For financial advisors who want to incorporate the theories and principles of behavioral finance into their practices, finding applicable solutions is often a challenge.

There's no question that advisors who want to do things right with respect to behavioral finance have to be knowledgeable of the science behind it, says Richard Peterson, managing director at San Francisco-based behavioral finance research and consulting firm MarketPsych, but more importantly, they need to be able to work with user-friendly methods and tools that allow them to apply behavioral finance to every day, real life.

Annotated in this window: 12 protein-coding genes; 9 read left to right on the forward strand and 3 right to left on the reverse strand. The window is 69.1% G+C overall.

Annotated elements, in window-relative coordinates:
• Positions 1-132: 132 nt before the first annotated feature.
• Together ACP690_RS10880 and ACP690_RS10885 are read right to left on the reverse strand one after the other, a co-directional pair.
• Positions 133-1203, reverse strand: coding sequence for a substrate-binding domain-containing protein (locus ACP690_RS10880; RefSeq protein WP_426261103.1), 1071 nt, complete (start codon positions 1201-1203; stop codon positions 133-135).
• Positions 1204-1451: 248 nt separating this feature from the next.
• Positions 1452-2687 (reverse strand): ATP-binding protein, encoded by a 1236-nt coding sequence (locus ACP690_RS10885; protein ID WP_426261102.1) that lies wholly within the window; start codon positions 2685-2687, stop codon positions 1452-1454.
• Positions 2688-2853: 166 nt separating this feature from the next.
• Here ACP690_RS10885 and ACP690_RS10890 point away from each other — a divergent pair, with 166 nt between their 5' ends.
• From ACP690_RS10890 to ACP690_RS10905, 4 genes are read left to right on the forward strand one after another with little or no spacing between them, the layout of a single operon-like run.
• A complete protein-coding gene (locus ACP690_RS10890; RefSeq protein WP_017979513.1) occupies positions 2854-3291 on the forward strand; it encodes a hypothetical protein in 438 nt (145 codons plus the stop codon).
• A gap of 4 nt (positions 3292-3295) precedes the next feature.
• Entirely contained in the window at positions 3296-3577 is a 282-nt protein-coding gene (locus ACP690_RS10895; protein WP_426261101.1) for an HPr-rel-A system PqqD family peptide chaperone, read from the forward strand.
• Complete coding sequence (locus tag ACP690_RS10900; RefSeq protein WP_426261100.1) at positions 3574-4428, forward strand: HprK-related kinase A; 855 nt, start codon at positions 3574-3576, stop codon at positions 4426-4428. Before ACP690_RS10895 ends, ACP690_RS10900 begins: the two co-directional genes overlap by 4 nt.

While Peterson's entire body of work is based on the research he's done in the field of neuroscience (which in its avatar of neurofinance is arguably the bedrock of behavioral finance), his firm, MarketPsych, has maintained a singular focus on the applicability of behavioral finance. Since the crisis, it has become even more clear that markets, the people in them and the plans that are created to get the best of them are not always rational, and irrationality as a product of what happens in "that big black box that's our brain," has to be taken into account to understand why people do what they do and to prevent them from making mistakes, Peterson says. But being able to help in the right way also means that advisors need to have the right tools at hand, he says, and this is where firms like MarketPsych come in.

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